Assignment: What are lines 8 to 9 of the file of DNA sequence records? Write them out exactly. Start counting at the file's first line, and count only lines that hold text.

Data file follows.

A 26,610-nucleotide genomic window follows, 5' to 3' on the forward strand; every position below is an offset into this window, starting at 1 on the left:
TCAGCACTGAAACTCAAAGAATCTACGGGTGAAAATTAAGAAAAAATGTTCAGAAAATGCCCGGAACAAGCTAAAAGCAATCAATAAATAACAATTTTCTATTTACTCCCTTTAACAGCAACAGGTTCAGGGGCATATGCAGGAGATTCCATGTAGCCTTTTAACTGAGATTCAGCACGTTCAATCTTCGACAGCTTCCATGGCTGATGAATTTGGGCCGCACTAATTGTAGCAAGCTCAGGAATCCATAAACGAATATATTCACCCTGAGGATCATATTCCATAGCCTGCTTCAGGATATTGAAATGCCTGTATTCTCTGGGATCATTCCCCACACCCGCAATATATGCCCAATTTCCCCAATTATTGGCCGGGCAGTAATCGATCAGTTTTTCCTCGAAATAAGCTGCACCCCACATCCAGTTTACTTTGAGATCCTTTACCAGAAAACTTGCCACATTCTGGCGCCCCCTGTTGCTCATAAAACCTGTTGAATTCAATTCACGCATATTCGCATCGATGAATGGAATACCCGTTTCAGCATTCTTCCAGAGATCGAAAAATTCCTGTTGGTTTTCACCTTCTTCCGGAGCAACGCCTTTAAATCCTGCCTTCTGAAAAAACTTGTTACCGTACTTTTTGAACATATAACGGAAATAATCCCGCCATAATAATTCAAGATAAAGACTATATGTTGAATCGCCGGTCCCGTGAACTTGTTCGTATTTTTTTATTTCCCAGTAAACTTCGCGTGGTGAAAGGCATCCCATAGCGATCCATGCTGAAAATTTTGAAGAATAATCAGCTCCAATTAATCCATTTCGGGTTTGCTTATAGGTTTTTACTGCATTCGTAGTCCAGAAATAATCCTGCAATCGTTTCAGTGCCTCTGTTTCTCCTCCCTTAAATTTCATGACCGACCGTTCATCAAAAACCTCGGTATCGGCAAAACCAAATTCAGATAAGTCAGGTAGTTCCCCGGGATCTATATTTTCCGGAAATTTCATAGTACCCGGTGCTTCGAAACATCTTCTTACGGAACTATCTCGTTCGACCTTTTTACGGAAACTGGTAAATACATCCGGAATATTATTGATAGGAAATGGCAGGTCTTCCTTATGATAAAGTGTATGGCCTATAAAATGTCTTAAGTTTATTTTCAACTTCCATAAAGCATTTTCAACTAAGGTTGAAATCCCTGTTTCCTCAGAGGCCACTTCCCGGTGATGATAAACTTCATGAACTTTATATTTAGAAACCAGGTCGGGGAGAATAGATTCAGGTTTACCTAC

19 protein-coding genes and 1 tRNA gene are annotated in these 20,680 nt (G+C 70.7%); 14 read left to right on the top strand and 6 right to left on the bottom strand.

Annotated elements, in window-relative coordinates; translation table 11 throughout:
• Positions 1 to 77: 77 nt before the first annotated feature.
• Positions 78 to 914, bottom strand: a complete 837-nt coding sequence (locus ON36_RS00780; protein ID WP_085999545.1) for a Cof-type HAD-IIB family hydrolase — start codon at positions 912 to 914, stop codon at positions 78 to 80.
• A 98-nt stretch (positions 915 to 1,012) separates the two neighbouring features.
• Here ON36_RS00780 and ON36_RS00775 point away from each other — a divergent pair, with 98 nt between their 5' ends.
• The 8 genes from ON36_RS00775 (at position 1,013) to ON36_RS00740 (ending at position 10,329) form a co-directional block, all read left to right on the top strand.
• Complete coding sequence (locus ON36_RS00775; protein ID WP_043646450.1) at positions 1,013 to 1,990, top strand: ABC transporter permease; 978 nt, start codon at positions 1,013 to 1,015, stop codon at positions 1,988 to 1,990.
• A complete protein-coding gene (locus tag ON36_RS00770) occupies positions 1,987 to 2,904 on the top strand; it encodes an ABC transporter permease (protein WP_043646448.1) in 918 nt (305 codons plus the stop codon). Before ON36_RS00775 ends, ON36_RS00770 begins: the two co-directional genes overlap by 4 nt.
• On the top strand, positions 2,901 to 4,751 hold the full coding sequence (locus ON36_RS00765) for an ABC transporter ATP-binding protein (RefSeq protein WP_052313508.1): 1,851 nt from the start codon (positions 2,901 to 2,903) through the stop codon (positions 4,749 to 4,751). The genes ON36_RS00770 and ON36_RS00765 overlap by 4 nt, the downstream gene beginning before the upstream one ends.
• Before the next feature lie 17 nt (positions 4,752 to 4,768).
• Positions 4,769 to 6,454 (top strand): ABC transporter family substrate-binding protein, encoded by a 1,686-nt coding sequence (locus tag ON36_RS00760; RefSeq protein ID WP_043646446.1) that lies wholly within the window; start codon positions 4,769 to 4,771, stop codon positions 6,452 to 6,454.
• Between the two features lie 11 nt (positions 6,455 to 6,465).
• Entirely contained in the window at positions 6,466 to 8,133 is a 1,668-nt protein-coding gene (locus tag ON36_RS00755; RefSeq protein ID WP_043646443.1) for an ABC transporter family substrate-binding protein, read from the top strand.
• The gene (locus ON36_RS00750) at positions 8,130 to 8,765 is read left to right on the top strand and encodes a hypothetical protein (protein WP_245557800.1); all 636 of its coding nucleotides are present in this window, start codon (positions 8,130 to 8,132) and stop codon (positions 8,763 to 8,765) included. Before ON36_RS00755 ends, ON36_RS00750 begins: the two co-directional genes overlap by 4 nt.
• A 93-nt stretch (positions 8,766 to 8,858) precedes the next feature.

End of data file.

• Here ON36_RS00780 and ON36_RS00775 point away from each other — a divergent pair, with 98 nt between their 5' ends.
• The 8 genes from ON36_RS00775 (at position 1,013) to ON36_RS00740 (ending at position 10,329) form a co-directional block, all read left to right on the top strand.